8. Large size space construction for space exploitation

    NASA Astrophysics Data System (ADS)

    Kondyurin, Alexey

    2016-07-01

    Space exploitation is impossible without large space structures. We need to make sufficient large volume of pressurized protecting frames for crew, passengers, space processing equipment, & etc. We have to be unlimited in space. Now the size and mass of space constructions are limited by possibility of a launch vehicle. It limits our future in exploitation of space by humans and in development of space industry. Large-size space construction can be made with using of the curing technology of the fibers-filled composites and a reactionable matrix applied directly in free space. For curing the fabric impregnated with a liquid matrix (prepreg) is prepared in terrestrial conditions and shipped in a container to orbit. In due time the prepreg is unfolded by inflating. After polymerization reaction, the durable construction can be fitted out with air, apparatus and life support systems. Our experimental studies of the curing processes in the simulated free space environment showed that the curing of composite in free space is possible. The large-size space construction can be developed. A project of space station, Moon base, Mars base, mining station, interplanet space ship, telecommunication station, space observatory, space factory, antenna dish, radiation shield, solar sail is proposed and overviewed. The study was supported by Humboldt Foundation, ESA (contract 17083/03/NL/SFe), NASA program of the stratospheric balloons and RFBR grants (05-08-18277, 12-08-00970 and 14-08-96011).

  9. Space Science in Action: Space Exploration [Videotape].

    ERIC Educational Resources Information Center

    1999

    In this videotape recording, students learn about the human quest to discover what is out in space. Students see the challenges and benefits of space exploration including the development of rocket science, a look back at the space race, and a history of manned space travel. A special section on the Saturn V rocket gives students insight into the…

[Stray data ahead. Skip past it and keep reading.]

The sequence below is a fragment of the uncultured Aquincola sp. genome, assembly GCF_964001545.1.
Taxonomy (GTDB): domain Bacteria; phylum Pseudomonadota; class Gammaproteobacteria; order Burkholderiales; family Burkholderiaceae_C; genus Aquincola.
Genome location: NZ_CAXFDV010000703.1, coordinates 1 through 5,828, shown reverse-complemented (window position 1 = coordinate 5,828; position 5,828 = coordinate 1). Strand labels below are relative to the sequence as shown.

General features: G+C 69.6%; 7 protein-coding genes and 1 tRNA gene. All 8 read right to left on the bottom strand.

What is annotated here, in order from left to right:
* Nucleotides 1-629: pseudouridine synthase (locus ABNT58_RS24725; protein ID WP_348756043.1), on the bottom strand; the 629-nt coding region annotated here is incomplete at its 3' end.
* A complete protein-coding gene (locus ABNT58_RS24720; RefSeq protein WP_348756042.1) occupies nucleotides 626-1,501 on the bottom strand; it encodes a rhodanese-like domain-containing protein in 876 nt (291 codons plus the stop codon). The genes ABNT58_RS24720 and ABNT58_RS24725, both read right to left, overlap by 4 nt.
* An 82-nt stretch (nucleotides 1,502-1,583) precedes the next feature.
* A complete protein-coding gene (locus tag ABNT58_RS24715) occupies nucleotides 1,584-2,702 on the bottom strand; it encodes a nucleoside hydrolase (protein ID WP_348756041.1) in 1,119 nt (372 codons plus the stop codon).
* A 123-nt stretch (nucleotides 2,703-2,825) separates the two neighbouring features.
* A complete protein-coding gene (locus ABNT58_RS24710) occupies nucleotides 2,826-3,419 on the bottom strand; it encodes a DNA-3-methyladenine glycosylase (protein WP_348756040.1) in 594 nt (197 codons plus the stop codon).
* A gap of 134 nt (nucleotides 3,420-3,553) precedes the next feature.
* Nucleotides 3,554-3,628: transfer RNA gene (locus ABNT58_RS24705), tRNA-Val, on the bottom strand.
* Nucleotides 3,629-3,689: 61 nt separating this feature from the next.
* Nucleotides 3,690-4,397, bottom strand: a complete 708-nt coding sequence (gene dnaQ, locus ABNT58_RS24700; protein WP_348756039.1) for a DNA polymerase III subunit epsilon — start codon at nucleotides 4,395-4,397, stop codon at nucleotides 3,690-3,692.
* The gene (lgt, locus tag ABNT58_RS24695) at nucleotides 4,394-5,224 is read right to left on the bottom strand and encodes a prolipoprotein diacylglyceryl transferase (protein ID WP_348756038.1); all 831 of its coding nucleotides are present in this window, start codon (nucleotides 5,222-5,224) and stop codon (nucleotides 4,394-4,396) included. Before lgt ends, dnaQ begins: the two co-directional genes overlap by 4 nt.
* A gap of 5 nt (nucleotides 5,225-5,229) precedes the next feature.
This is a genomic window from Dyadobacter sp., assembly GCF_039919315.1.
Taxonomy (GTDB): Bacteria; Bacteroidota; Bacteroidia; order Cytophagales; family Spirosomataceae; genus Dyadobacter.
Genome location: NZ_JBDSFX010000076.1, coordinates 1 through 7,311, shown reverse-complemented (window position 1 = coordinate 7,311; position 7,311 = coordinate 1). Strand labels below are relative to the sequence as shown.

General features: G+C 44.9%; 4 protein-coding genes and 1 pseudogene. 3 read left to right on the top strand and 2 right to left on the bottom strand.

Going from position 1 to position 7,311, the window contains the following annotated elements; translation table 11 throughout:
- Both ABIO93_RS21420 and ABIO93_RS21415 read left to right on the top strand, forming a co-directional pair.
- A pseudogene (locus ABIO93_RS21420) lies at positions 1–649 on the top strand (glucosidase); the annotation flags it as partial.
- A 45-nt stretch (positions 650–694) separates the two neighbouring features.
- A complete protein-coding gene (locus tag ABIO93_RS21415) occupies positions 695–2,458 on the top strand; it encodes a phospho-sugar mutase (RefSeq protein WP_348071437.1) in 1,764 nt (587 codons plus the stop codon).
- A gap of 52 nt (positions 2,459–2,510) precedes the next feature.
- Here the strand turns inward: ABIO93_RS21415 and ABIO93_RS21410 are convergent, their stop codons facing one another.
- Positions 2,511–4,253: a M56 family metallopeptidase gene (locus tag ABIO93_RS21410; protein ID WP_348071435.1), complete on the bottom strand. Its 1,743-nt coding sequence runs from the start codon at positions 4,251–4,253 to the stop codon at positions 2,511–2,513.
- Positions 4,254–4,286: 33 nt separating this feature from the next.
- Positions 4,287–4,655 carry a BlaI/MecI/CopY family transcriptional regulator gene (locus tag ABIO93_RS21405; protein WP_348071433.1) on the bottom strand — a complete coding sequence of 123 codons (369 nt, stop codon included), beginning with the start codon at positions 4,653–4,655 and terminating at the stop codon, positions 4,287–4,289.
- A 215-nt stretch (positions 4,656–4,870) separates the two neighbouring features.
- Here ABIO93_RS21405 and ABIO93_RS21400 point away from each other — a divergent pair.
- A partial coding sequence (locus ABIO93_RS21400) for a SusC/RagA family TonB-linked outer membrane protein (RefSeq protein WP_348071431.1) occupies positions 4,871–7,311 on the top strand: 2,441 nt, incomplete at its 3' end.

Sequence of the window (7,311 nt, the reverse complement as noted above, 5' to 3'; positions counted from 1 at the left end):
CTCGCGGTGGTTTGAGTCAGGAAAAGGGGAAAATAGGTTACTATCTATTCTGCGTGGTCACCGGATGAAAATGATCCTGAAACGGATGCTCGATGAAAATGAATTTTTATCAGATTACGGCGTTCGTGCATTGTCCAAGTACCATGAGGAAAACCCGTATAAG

10. Studying Galaxy Formation with the Hubble, Spitzer and James Webb Space Telescopes

    NASA Technical Reports Server (NTRS)

    Gardner, Jonathan P.

    2009-01-01

    The deepest optical to infrared observations of the universe include the Hubble Deep Fields, the Great Observatories Origins Deep Survey and the recent Hubble Ultra-Deep Field. Galaxies are seen in these surveys at redshifts z greater than 6, less than 1 Gyr after the Big Bang, at the end of a period when light from the galaxies has reionized Hydrogen in the inter-galactic medium. These observations, combined with theoretical understanding, indicate that the first stars and galaxies formed at z greater than 10, beyond the reach of the Hubble and Spitzer Space Telescopes. To observe the first galaxies, NASA is planning the James Webb Space Telescope (JWST), a large (6.5m), cold (less than 50K), infrared-optimized observatory to be launched early in the next decade into orbit around the second Earth-Sun Lagrange point. JWST will have four instruments: The Near-Infrared Camera, the Near-Infrared multi-object Spectrograph, and the Tunable Filter Imager will cover the wavelength range 0.6 to 5 microns, while the Mid-Infrared Instrument will do both imaging and spectroscopy from 5 to 28.5 microns. In addition to JWST's ability to study the formation and evolution of galaxies, I will also briefly review its expected contributions to studies of the formation of stars and planetary systems, and discuss recent progress in constructing the observatory.